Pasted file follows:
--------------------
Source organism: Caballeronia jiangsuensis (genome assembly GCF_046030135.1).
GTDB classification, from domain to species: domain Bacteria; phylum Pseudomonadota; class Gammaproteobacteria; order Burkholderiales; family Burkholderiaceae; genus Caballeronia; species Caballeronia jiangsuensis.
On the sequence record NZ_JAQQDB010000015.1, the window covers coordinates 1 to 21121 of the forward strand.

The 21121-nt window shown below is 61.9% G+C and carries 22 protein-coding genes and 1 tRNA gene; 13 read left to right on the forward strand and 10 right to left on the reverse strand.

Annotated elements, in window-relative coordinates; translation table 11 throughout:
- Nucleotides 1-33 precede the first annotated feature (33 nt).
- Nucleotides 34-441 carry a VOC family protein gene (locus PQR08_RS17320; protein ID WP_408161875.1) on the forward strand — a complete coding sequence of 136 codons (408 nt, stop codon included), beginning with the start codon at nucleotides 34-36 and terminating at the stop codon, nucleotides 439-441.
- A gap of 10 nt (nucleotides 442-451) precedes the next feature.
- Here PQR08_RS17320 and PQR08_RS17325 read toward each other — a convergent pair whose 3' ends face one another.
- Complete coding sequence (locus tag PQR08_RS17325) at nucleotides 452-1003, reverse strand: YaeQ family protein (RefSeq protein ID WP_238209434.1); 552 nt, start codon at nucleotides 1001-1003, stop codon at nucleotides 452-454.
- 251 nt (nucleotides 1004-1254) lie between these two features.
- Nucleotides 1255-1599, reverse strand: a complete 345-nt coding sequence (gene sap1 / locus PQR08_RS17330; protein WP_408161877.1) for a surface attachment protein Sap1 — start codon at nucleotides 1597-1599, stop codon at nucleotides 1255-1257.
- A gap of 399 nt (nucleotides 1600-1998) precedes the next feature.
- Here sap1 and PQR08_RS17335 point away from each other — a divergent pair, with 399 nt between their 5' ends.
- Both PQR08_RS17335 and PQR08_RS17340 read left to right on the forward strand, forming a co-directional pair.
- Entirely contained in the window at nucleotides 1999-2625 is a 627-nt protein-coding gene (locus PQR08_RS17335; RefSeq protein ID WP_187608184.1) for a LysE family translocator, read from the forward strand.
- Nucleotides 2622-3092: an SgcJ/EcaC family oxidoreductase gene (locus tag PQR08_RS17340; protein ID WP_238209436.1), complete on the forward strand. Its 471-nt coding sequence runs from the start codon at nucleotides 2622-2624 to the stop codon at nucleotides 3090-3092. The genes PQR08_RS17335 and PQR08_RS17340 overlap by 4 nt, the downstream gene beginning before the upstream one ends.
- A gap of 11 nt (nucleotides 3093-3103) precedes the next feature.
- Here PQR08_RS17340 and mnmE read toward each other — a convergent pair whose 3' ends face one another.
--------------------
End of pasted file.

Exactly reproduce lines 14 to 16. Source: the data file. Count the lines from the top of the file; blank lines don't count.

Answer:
- Here sap1 and PQR08_RS17335 point away from each other — a divergent pair, with 399 nt between their 5' ends.
- Both PQR08_RS17335 and PQR08_RS17340 read left to right on the forward strand, forming a co-directional pair.
- Entirely contained in the window at nucleotides 1999-2625 is a 627-nt protein-coding gene (locus PQR08_RS17335; RefSeq protein ID WP_187608184.1) for a LysE family translocator, read from the forward strand.